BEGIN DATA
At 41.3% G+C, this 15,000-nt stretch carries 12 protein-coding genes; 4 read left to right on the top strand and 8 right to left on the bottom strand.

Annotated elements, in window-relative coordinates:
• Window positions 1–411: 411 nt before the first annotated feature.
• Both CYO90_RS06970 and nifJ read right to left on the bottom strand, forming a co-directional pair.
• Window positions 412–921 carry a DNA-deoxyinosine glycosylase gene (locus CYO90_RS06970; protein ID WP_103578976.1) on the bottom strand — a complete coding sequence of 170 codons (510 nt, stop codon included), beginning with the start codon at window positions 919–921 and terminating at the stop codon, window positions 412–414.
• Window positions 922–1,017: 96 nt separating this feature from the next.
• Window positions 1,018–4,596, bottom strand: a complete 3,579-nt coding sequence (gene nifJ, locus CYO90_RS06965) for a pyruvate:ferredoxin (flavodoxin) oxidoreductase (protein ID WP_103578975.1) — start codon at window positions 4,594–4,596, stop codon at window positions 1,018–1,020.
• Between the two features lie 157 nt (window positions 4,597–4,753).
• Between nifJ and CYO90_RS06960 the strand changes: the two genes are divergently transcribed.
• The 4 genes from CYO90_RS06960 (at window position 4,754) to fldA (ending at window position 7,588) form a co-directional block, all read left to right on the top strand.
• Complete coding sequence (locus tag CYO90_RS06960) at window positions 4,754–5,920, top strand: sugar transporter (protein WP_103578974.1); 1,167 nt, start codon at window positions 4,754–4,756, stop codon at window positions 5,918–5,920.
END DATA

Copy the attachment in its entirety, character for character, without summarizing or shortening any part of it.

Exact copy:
At 41.3% G+C, this 15,000-nt stretch carries 12 protein-coding genes; 4 read left to right on the top strand and 8 right to left on the bottom strand.

Annotated elements, in window-relative coordinates:
• Window positions 1–411: 411 nt before the first annotated feature.
• Both CYO90_RS06970 and nifJ read right to left on the bottom strand, forming a co-directional pair.
• Window positions 412–921 carry a DNA-deoxyinosine glycosylase gene (locus CYO90_RS06970; protein ID WP_103578976.1) on the bottom strand — a complete coding sequence of 170 codons (510 nt, stop codon included), beginning with the start codon at window positions 919–921 and terminating at the stop codon, window positions 412–414.
• Window positions 922–1,017: 96 nt separating this feature from the next.
• Window positions 1,018–4,596, bottom strand: a complete 3,579-nt coding sequence (gene nifJ, locus CYO90_RS06965) for a pyruvate:ferredoxin (flavodoxin) oxidoreductase (protein ID WP_103578975.1) — start codon at window positions 4,594–4,596, stop codon at window positions 1,018–1,020.
• Between the two features lie 157 nt (window positions 4,597–4,753).
• Between nifJ and CYO90_RS06960 the strand changes: the two genes are divergently transcribed.
• The 4 genes from CYO90_RS06960 (at window position 4,754) to fldA (ending at window position 7,588) form a co-directional block, all read left to right on the top strand.
• Complete coding sequence (locus tag CYO90_RS06960) at window positions 4,754–5,920, top strand: sugar transporter (protein WP_103578974.1); 1,167 nt, start codon at window positions 4,754–4,756, stop codon at window positions 5,918–5,920.